A CFD Study on Impact Wave Loadings Exerted Behind Overtopping Type WECs
- Mariano Buccino (University of Napoli "Federico II") | Mohammad Daliri (University of Napoli "Federico II") | Fabio Dentale (University of Salerno) | Angela Di Leo (University of Salerno)
- Document ID
- International Society of Offshore and Polar Engineers
- The 28th International Ocean and Polar Engineering Conference, 10-15 June, Sapporo, Japan
- Publication Date
- Document Type
- Conference Paper
- 2018. International Society of Offshore and Polar Engineers
- Wave Energy Converters, CFD simulation, Wave Impact, Wave Overtopping
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- 14 since 2007
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One of the most interesting characteristics of the Wave Energy Converters (WEC) based on the overtopping principle is their capability of being integrated into conventional harbor structures. However, in these cases particular attention must be drawn to the structural stability and the nature of loadings exerted on the device. This paper presents CFD experiments on a composite breakwater including an upright section and a sloping crown simulating a WEC. The hydrodynamic forces caused by the overtopping process onto the inner face of the structure are analyzed, with a particular focus on the impulsive events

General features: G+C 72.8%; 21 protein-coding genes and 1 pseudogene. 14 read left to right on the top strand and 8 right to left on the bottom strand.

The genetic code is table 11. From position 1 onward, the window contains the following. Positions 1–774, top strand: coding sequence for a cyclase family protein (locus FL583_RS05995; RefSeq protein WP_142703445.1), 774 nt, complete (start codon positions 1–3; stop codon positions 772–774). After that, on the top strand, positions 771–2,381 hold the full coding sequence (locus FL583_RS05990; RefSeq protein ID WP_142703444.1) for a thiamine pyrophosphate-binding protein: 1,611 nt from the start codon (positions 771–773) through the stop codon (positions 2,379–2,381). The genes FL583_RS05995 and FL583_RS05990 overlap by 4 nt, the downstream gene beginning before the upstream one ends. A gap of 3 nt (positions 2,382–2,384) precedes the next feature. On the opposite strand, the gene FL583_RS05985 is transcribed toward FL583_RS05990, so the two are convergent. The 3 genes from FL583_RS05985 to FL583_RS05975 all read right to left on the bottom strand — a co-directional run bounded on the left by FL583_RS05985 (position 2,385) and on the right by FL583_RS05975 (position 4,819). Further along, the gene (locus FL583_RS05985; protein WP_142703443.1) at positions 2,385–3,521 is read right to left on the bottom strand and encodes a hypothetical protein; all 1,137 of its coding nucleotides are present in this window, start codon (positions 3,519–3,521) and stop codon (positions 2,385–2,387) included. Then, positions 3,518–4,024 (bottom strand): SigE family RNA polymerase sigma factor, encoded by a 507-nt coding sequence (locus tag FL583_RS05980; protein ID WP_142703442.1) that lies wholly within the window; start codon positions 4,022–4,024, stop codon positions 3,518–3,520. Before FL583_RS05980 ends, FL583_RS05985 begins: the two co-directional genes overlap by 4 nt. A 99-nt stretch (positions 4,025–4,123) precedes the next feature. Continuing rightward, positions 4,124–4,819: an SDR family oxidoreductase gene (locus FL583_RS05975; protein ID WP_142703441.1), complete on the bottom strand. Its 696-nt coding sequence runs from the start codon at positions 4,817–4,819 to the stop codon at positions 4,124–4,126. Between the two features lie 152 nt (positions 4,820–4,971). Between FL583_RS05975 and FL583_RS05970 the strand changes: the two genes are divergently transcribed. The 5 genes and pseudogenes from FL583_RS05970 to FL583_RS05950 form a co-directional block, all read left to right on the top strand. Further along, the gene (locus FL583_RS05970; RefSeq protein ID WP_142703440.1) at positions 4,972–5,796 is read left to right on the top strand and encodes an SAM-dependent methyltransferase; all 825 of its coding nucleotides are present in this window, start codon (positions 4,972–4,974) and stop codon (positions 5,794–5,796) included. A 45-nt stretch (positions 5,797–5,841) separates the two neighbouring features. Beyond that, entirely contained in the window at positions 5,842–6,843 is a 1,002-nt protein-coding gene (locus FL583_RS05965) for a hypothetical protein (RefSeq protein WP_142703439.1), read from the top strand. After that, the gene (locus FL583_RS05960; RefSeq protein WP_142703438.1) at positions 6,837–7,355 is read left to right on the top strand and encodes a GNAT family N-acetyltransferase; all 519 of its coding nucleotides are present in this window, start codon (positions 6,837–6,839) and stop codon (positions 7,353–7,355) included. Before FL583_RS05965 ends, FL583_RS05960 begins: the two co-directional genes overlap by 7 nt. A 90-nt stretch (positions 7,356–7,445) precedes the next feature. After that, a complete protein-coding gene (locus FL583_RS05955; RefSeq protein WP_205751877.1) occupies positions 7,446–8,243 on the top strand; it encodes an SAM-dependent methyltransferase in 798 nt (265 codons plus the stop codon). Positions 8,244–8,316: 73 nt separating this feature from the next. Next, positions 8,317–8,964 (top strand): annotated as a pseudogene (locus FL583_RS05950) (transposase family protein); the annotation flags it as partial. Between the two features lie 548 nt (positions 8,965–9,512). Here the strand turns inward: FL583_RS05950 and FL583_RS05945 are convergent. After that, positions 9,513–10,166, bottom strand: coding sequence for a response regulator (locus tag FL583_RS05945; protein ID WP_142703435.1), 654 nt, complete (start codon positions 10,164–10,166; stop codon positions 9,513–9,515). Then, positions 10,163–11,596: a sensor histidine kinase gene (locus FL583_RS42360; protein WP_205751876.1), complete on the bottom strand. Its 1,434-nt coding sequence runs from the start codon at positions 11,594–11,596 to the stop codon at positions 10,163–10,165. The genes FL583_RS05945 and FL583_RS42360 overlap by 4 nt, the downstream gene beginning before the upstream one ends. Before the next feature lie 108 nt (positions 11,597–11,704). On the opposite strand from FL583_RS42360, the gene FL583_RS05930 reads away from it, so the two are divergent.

Wave Energy Converters (WECs) based on the overtopping principle, also referred to as OverTopping Devices (OTDs), have been paid a remarkable attention in the last years. They function by leading waves to flow in one or more reservoirs via a sloping plate often called “focuser”; then wave energy is extracted using a turbine that works with low head differences (below 3m) and large flow rates. Several OTDs have been developed so far, such as the pioneering “TAPCHAN” (TAPered CHANnnel Wave Power Device; Falcao 2004) or the floating device “Wave Dragon” (Kofoed et al., 2006); more recently, Buccino et al.(2015a) studied a very low-head hydropower plant, in which waves overtop in a shoreline reservoir, so forming a “composite seawall system”.
One of the most interesting OTDs features is their capability of being incorporated into conventional maritime structures (such as harbor breakwater), so that wave energy is produced while protecting coastal areas; as an example of such kind of WEC, Vicinanza et al. (2012) discussed the case of the Seawave Slot-cone Generator (SSG), a trapezoidal multi-reservoir system, whereas Vicinanza et al. (2014) and Contestabile et al. (2016) analyzed the response of the Overtopping Breakwater for Energy Conversion (OBREC).
In these cases the structural response of the devices has to be analyzed with a particular attention, given the double purpose of the structure. To these goal, a deep knowledge of the wave induced loadings is needed (see also Castellino et al., 2018).
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